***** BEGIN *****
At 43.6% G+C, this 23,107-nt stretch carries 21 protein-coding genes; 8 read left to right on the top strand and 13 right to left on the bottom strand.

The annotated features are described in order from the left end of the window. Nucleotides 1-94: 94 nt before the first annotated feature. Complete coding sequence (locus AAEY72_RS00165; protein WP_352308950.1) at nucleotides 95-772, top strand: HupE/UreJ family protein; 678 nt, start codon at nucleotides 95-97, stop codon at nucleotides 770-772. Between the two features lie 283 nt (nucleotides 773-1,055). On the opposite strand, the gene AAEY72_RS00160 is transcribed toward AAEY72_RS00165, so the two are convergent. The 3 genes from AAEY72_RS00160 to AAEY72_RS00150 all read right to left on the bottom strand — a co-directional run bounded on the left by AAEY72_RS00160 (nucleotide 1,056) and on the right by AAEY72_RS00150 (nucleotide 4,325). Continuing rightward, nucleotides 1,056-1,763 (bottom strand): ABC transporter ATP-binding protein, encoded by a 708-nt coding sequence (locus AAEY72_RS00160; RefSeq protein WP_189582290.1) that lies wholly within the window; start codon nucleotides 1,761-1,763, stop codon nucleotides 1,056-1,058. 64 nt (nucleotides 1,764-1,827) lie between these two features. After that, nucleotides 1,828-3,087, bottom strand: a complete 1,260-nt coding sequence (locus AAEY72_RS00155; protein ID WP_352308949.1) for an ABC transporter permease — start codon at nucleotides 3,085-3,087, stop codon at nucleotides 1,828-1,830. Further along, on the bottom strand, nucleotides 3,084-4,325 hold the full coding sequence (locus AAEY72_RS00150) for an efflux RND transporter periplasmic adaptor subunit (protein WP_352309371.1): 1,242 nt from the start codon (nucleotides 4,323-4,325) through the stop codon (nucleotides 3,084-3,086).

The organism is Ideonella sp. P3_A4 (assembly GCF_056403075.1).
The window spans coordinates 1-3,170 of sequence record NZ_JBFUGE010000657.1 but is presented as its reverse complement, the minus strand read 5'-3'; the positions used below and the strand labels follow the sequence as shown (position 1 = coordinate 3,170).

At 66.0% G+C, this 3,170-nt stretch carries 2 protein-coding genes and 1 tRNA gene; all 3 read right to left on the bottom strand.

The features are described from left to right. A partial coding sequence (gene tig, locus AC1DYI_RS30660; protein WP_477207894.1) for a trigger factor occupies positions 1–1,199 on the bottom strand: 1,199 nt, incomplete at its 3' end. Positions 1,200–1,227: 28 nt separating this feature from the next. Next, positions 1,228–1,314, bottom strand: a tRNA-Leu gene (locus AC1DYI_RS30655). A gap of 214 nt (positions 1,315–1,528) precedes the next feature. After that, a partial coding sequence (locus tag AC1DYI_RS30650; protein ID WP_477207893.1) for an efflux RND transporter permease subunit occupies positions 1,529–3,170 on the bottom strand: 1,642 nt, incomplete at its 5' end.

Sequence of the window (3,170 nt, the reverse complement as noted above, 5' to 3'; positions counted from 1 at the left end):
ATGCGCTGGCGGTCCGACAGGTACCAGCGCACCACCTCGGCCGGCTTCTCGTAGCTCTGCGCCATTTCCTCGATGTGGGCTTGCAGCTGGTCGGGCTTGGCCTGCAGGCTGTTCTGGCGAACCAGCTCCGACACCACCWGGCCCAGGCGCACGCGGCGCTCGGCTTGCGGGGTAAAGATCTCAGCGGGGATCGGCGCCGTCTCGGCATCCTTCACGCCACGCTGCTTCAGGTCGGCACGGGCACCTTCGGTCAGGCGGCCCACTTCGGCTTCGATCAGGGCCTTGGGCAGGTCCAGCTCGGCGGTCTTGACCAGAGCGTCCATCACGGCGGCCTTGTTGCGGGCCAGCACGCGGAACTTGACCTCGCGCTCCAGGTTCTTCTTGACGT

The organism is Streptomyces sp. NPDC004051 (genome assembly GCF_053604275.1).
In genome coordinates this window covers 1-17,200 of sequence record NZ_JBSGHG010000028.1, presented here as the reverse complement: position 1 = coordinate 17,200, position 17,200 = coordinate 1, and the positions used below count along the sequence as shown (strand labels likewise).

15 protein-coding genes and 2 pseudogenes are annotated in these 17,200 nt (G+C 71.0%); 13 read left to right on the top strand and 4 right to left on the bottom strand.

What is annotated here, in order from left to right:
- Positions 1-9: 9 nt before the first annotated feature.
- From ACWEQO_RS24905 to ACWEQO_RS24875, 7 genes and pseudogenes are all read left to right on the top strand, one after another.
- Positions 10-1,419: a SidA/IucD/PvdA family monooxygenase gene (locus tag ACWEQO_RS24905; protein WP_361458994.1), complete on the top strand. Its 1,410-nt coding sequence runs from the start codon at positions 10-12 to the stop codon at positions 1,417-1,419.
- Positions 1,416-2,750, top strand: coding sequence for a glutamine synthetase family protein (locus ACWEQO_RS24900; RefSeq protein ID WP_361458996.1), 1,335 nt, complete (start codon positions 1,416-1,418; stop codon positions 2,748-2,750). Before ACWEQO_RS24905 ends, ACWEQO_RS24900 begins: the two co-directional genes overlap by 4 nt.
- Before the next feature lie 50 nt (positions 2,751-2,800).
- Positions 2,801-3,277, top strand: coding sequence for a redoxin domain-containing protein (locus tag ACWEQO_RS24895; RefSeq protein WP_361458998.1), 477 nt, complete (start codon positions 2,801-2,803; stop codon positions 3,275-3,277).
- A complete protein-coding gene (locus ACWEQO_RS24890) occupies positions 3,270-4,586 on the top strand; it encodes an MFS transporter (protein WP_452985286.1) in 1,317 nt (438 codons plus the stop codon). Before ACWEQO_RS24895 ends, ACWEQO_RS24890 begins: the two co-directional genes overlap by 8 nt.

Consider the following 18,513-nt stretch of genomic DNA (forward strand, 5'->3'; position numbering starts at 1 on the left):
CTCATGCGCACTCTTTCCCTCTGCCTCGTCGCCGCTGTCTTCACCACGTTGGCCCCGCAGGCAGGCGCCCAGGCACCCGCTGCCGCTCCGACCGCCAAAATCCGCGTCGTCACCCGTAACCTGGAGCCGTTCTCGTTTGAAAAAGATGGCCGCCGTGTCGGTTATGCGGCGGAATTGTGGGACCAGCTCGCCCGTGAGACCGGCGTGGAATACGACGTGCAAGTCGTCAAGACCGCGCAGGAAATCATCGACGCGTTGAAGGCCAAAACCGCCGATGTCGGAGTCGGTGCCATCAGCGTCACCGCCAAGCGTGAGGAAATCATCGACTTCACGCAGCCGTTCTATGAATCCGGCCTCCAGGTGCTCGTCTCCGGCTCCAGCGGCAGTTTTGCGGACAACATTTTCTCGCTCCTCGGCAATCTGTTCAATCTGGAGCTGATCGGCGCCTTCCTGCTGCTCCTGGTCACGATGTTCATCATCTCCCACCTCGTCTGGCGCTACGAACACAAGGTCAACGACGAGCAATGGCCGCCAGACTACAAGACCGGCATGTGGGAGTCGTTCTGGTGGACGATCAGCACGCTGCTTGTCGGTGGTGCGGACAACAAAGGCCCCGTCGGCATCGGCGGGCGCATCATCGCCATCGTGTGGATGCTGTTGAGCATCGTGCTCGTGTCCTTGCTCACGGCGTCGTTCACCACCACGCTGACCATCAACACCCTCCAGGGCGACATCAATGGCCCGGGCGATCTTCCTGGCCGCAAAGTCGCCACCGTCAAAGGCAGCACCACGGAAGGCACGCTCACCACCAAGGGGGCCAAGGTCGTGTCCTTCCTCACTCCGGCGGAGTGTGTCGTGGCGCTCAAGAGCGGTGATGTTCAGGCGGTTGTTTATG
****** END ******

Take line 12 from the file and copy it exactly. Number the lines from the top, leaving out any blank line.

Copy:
What is annotated here, in order from left to right: